One somewhat fair claim Magic Johnson made against Luke Walton in their now-infamous meeting was frustration with the system (or lack thereof) the Los Angeles Lakers have employed this season. But if you talk to scouts or executives around the NBA, even that’s a shallow reading of the situation thanks to the presence of LeBron James.
Sam Amick of The Athletic dug into how the league is reacting to the Lakers’ situation and found that there are a few people out there who sympathize with what Walton has to deal with:
But on the specific charge relating to offensive identity, and this pressing demand for a system that can function beyond the run-and-gun skill that has them ranked fourth in pace, scouts and front office executives alike who I spoke with on Friday were puzzled because of one glossed-over truth.
For all of LeBron’s greatness, he makes it hard to consistently establish the kind of system that Johnson is demanding in the half-court set because of his propensity to break plays and opt for pick-and-roll.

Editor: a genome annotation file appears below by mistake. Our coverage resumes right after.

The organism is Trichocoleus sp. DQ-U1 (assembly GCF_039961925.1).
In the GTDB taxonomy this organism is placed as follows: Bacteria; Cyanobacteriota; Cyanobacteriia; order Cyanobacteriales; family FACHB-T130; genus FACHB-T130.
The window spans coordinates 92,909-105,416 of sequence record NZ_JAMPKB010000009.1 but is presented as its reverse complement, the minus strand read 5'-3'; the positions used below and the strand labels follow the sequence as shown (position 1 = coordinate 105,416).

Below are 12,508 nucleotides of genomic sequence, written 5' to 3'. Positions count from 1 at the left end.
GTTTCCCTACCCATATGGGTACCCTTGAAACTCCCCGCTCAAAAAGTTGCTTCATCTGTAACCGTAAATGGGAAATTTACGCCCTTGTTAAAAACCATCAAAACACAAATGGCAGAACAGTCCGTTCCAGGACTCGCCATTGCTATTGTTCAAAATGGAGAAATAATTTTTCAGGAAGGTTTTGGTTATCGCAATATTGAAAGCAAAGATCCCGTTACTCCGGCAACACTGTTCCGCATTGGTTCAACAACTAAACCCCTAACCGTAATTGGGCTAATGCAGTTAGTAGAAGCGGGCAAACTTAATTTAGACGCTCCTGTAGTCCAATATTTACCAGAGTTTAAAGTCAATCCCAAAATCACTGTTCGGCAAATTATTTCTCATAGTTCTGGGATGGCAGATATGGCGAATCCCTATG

To be clear, this is by no means a LeBron-specific problem. All NBA superstars break plays for a variety of reasons, and let’s be honest here, any coach would happily have their system “broken” if it meant James gets to do his thing on the team they’re at the reins of.
That said, there is a ton of truth here. Walton can implement any system he wants, but at the end of the day, it’s the players who execute said system. And in the case of someone like LeBron, those players are going to listen to LeBron if the choice is between a third-year head coach and arguably the best player in the history of a sport with the ball in his hands. That’s just the way things are.
No matter who is on his roster, though, Walton has to find a way to get through to his players. Not just about schematics, but about the attention to detail necessary to orchestrate and execute an effective offensive system.
It all comes down to finding a balance between letting LeBron be LeBron, and making sure the offense allows for that creativity. Eight games is nowhere near enough time to judge whether or not Walton has figured that out, but given the situation, it seems Walton has to find that balance as soon as he can.